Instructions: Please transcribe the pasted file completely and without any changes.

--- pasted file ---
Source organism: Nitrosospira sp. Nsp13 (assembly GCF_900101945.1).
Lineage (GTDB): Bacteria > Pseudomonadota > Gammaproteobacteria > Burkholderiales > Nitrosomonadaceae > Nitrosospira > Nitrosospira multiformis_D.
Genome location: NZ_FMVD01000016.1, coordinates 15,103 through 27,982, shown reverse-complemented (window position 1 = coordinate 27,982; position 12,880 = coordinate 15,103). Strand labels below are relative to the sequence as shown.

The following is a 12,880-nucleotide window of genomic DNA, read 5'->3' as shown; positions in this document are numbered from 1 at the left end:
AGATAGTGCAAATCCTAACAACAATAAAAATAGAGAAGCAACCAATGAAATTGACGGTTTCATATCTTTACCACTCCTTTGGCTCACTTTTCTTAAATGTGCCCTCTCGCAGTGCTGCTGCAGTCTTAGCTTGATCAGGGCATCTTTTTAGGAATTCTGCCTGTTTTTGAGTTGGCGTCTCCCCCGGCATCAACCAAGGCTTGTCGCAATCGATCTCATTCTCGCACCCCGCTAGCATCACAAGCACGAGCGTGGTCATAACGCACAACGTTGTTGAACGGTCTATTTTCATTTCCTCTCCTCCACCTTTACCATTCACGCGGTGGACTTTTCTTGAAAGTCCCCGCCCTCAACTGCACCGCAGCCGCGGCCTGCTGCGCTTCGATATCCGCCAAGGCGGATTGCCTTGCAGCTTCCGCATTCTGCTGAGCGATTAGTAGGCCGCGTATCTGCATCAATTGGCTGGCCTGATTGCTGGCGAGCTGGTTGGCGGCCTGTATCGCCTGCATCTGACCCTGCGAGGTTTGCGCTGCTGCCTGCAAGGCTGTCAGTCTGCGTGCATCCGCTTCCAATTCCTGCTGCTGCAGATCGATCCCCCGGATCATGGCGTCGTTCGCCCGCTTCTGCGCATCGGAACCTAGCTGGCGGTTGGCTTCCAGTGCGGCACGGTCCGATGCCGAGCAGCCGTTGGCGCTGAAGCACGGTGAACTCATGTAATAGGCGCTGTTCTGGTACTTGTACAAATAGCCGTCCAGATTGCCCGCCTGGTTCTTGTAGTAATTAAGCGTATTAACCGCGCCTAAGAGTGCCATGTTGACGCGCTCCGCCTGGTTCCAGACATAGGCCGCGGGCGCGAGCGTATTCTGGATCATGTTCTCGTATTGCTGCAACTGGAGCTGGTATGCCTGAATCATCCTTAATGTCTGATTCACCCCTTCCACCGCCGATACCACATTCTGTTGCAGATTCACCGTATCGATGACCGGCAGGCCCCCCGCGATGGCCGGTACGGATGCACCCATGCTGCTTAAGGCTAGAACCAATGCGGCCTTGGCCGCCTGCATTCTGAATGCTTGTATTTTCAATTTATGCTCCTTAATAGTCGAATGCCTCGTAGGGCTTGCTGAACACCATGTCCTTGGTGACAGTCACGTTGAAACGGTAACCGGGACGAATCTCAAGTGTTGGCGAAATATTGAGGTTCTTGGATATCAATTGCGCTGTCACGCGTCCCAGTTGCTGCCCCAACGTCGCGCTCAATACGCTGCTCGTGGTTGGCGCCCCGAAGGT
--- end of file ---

Source organism: Nitrosospira sp. Nsp13 (assembly GCF_900101945.1).
Lineage (GTDB): Bacteria > Pseudomonadota > Gammaproteobacteria > Burkholderiales > Nitrosomonadaceae > Nitrosospira > Nitrosospira multiformis_D.
Genome location: NZ_FMVD01000016.1, coordinates 15,103 through 27,982, shown reverse-complemented (window position 1 = coordinate 27,982; position 12,880 = coordinate 15,103). Strand labels below are relative to the sequence as shown.

The following is a 12,880-nucleotide window of genomic DNA, read 5'->3' as shown; positions in this document are numbered from 1 at the left end:
AGATAGTGCAAATCCTAACAACAATAAAAATAGAGAAGCAACCAATGAAATTGACGGTTTCATATCTTTACCACTCCTTTGGCTCACTTTTCTTAAATGTGCCCTCTCGCAGTGCTGCTGCAGTCTTAGCTTGATCAGGGCATCTTTTTAGGAATTCTGCCTGTTTTTGAGTTGGCGTCTCCCCCGGCATCAACCAAGGCTTGTCGCAATCGATCTCATTCTCGCACCCCGCTAGCATCACAAGCACGAGCGTGGTCATAACGCACAACGTTGTTGAACGGTCTATTTTCATTTCCTCTCCTCCACCTTTACCATTCACGCGGTGGACTTTTCTTGAAAGTCCCCGCCCTCAACTGCACCGCAGCCGCGGCCTGCTGCGCTTCGATATCCGCCAAGGCGGATTGCCTTGCAGCTTCCGCATTCTGCTGAGCGATTAGTAGGCCGCGTATCTGCATCAATTGGCTGGCCTGATTGCTGGCGAGCTGGTTGGCGGCCTGTATCGCCTGCATCTGACCCTGCGAGGTTTGCGCTGCTGCCTGCAAGGCTGTCAGTCTGCGTGCATCCGCTTCCAATTCCTGCTGCTGCAGATCGATCCCCCGGATCATGGCGTCGTTCGCCCGCTTCTGCGCATCGGAACCTAGCTGGCGGTTGGCTTCCAGTGCGGCACGGTCCGATGCCGAGCAGCCGTTGGCGCTGAAGCACGGTGAACTCATGTAATAGGCGCTGTTCTGGTACTTGTACAAATAGCCGTCCAGATTGCCCGCCTGGTTCTTGTAGTAATTAAGCGTATTAACCGCGCCTAAGAGTGCCATGTTGACGCGCTCCGCCTGGTTCCAGACATAGGCCGCGGGCGCGAGCGTATTCTGGATCATGTTCTCGTATTGCTGCAACTGGAGCTGGTATGCCTGAATCATCCTTAATGTCTGATTCACCCCTTCCACCGCCGATACCACATTCTGTTGCAGATTCACCGTATCGATGACCGGCAGGCCCCCCGCGATGGCCGGTACGGATGCACCCATGCTGCTTAAGGCTAGAACCAATGCGGCCTTGGCCGCCTGCATTCTGAATGCTTGTATTTTCAATTTATGCTCCTTAATAGTCGAATGCCTCGTAGGGCTTGCTGAACACCATGTCCTTGGTGACAGTCACGTTGAAACGGTAACCGGGACGAATCTCAAGTGTTGGCGAAATATTGAGGTTCTTGGATATCAATTGCGCTGTCACGCGTCCCAGTTGCTGCCCCAACGTCGCGCTCAATACGCTGCTCGTGGTTGGCGCCCCGAAGGT